The transformation of the B2B marketplace has accelerated rapidly over the past year and millennials have emerged as key powerbrokers in B2B buying decisions, according to recent research by Merkle B2B.
The Drum, in association with Merkle B2B, recently hosted a pair of B2B4Breakfast panel sessions highlighting the importance of millennials in contemporary B2B conversations. In the second panel session, It's all about the customer: Why B2B is leapfrogging B2C, The Drum’s US editor Kenneth Hein led a discussion on targeting within B2B, with John Travis, vice-president of brand marketing at Adobe, Tejal Patel, digital marketing director at Cisco, and Michael McLaren, Merkle B2B’s global chief executive officer.
Patel opened the conversation, discussing the main impact of the pandemic on B2B professionals. “The acceleration that's happened over the last year has enabled B2B marketing to catch up with B2C,” she said. “Organizations have had to rethink how they operate from top to bottom. Physical events, for example, used to be the bread-and-butter of B2B marketing and then, suddenly, we had to adjust and learn how to build an alternative experience for customers within digital channels.”
“Of course, every business was trying to do the same thing, so the challenge became standing out from the crowd, being more targeted and thinking carefully about how you were responding to the changing needs of your target audience. Traditionally, B2B messaging has focused heavily on product information, but things have evolved recently to speak more to the emotions of the individual influencers and decision-makers involved in a B2B purchase.”
Travis agreed that the gap between the techniques used in B2C and B2B is starting to blur. “As B2B marketers, we're getting much more savvy in terms of data and customer insights,” he said. “Before the pandemic, B2C marketers were perhaps a bit more advanced in understanding the importance of behaviour, of emotion, in buying decisions. In 2021, B2B is asking more questions about its target audience. Not just ‘what do they need?’ but also what are they, as individuals, worried about? What do they care about? How are they being influenced?”
Rise of the millennial
Last year, Merkle B2B and B2B International, published a major piece of research into the global B2B marketplace, “Architecting the Ultimate B2B Customer Experience,” based on more than 3,500 interviews. B2B clients were asked to relive and evaluate their path to purchase, pinpoint what worked well and what didn’t, and identify the pain points in their journey. A key finding of the research was that, even where a millennial is not the lead decision maker in a purchase, firms are highly likely to seek input from millennials as users before any major B2B buying decision.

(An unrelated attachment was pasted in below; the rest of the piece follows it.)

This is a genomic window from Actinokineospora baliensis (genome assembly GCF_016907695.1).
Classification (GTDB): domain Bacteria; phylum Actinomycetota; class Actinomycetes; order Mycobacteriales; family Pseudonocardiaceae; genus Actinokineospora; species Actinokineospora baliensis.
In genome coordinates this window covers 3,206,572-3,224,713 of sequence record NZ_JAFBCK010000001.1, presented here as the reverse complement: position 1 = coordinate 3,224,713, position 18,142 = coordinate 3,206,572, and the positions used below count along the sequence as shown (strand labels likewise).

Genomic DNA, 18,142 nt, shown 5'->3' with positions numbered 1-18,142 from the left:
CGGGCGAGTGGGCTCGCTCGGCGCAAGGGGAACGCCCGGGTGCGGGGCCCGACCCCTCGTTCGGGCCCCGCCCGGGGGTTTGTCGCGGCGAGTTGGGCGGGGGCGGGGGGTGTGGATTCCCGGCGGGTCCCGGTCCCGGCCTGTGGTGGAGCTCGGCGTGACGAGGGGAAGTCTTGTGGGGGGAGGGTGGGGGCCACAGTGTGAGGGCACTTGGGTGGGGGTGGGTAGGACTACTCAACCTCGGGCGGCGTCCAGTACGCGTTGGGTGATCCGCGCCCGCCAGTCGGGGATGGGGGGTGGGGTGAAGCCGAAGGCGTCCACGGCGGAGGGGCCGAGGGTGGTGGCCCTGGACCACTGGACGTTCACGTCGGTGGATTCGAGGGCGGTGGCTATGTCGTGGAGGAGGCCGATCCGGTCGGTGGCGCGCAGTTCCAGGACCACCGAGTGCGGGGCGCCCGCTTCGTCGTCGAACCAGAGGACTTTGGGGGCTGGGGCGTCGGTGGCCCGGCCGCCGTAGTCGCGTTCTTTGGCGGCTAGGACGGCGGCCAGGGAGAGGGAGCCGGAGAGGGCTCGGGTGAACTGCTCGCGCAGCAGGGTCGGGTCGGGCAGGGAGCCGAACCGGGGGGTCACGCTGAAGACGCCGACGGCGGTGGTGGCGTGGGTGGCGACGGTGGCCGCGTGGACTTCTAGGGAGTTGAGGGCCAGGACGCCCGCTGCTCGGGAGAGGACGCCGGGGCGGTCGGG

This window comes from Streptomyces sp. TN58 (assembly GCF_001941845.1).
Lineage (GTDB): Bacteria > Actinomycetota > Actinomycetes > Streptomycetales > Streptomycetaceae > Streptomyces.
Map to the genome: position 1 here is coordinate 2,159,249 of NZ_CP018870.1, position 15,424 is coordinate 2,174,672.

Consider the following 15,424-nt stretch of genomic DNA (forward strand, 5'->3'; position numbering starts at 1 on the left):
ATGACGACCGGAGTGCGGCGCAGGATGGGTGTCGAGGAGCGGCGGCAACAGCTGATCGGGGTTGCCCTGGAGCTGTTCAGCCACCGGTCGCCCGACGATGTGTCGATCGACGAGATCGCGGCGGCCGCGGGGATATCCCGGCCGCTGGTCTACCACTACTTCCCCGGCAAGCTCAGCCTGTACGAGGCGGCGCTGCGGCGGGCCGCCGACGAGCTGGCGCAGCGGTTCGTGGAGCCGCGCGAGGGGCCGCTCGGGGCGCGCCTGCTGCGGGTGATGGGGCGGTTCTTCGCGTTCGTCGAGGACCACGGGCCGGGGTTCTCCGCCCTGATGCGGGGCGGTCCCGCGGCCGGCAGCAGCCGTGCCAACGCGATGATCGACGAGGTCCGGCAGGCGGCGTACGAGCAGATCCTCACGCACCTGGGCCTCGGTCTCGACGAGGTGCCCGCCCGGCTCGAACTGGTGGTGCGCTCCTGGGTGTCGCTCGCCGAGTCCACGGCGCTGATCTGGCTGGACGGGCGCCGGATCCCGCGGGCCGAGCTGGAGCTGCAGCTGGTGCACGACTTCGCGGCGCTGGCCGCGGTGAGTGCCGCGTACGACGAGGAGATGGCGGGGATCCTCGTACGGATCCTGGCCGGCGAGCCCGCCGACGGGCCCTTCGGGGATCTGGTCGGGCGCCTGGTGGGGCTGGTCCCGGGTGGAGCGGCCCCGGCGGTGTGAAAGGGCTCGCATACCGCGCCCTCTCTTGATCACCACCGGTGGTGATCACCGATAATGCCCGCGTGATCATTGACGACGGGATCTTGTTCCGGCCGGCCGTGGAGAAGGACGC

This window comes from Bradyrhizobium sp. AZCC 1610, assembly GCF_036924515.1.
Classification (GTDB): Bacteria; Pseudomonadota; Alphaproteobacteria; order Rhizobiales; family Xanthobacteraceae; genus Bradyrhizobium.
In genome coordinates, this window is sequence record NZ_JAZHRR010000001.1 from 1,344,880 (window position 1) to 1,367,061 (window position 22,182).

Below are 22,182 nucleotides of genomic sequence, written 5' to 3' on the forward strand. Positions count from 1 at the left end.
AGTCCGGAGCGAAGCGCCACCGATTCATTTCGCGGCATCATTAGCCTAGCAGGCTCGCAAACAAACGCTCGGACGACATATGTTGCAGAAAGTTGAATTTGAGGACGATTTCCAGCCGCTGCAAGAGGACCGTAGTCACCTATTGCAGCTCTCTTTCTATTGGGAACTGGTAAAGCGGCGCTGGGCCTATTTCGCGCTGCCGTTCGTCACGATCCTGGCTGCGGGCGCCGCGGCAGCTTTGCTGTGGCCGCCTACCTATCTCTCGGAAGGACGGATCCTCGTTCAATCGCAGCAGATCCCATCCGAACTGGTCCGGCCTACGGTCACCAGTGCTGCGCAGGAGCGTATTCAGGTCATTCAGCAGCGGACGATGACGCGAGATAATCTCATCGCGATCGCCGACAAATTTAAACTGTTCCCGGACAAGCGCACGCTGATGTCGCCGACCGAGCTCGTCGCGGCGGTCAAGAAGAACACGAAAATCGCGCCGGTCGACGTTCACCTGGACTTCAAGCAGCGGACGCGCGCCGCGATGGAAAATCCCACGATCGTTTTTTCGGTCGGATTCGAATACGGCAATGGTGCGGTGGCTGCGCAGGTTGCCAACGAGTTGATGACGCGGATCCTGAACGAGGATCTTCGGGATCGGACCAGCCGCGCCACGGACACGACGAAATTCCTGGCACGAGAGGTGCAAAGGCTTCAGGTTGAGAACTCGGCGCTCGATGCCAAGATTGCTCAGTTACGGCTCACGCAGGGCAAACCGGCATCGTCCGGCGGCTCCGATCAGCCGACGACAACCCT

McLaren of Merkle B2B said: “We have a new audience of influential millennials and Gen Z executives who are very confident in their ability to navigate digital ecosystems. They're using social channels to gather opinions, they're using their online research to get the information they need and they're moving deeper and deeper into the purchase process before they actually identify themselves to the vendor.
“On average, they’ll research a purchase for longer than their Gen X and Baby Boomer counterparts, but they’re also more likely to move through to a purchase without any non-digital interaction with the vendor. That represents a profound change from where we were just a few years ago and I think the shift is going to be permanent.”
So, how can B2B marketers respond to these shifting customer demands? According to Patel, one impact of more millennials being involved in B2B decisions has been a rise in the use of influencer marketing. She said: “Working with influencers and micro influencers is something that’s relatively new for us at Cisco, but we’re already noticing some fantastic engagement in some of those channels. Millennials and Generation Z are engaging with this kind of content as consumers in their own lives so, increasingly, they have the same expectations when it comes to informing their B2B buying decisions.”
Travis believes the events of the last 18 months have opened the eyes of B2B marketers to what is possible: “When the first lockdown happened in March 2020, we were four weeks out from our annual Adobe Summit in Las Vegas, one of the largest digital summits in the world, which normally attracts 15,000 to 20,000 people from all over the world. We had under a month to turn that into an online virtual event.
“One year later, we’ve just done our second virtual summit. This time, we were able to stage 400 different sessions, which generated a total of more than 20 million video views. We had 55,000 people participating actively in chats during our sessions. As a B2B marketer, I find that extraordinarily encouraging. This horrible pandemic we've gone through has opened up a new era of creativity and opportunity for marketers and I think we can feel very optimistic about the future.”
To watch the full ‘It's all about the customer: Why B2B is leapfrogging B2C’ panel session, click here.